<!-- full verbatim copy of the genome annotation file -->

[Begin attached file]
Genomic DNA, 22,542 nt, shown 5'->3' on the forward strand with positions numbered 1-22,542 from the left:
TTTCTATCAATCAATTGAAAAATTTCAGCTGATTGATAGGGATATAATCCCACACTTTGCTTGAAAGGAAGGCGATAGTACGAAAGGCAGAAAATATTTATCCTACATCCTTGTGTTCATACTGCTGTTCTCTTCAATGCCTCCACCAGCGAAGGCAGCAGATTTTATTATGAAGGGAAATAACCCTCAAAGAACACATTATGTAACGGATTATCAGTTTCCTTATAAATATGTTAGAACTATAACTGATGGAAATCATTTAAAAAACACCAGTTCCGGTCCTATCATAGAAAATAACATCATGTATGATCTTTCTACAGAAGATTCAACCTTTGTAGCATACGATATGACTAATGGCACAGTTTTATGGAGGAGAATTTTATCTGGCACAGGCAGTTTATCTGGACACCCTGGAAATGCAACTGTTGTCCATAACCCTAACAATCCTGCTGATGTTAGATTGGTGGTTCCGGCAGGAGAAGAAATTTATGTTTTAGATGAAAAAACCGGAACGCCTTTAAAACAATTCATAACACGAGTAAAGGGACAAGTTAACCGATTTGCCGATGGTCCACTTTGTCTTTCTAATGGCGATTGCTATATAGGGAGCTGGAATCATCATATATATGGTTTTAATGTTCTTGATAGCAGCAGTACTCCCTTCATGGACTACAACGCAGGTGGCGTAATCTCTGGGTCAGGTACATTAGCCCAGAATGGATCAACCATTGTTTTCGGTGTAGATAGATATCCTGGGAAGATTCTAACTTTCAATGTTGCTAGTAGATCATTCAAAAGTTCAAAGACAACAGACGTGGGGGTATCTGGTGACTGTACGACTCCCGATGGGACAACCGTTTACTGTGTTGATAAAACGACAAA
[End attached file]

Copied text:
Genomic DNA, 22,542 nt, shown 5'->3' on the forward strand with positions numbered 1-22,542 from the left:
TTTCTATCAATCAATTGAAAAATTTCAGCTGATTGATAGGGATATAATCCCACACTTTGCTTGAAAGGAAGGCGATAGTACGAAAGGCAGAAAATATTTATCCTACATCCTTGTGTTCATACTGCTGTTCTCTTCAATGCCTCCACCAGCGAAGGCAGCAGATTTTATTATGAAGGGAAATAACCCTCAAAGAACACATTATGTAACGGATTATCAGTTTCCTTATAAATATGTTAGAACTATAACTGATGGAAATCATTTAAAAAACACCAGTTCCGGTCCTATCATAGAAAATAACATCATGTATGATCTTTCTACAGAAGATTCAACCTTTGTAGCATACGATATGACTAATGGCACAGTTTTATGGAGGAGAATTTTATCTGGCACAGGCAGTTTATCTGGACACCCTGGAAATGCAACTGTTGTCCATAACCCTAACAATCCTGCTGATGTTAGATTGGTGGTTCCGGCAGGAGAAGAAATTTATGTTTTAGATGAAAAAACCGGAACGCCTTTAAAACAATTCATAACACGAGTAAAGGGACAAGTTAACCGATTTGCCGATGGTCCACTTTGTCTTTCTAATGGCGATTGCTATATAGGGAGCTGGAATCATCATATATATGGTTTTAATGTTCTTGATAGCAGCAGTACTCCCTTCATGGACTACAACGCAGGTGGCGTAATCTCTGGGTCAGGTACATTAGCCCAGAATGGATCAACCATTGTTTTCGGTGTAGATAGATATCCTGGGAAGATTCTAACTTTCAATGTTGCTAGTAGATCATTCAAAAGTTCAAAGACAACAGACGTGGGGGTATCTGGTGACTGTACGACTCCCGATGGGACAACCGTTTACTGTGTTGATAAAACGACAAA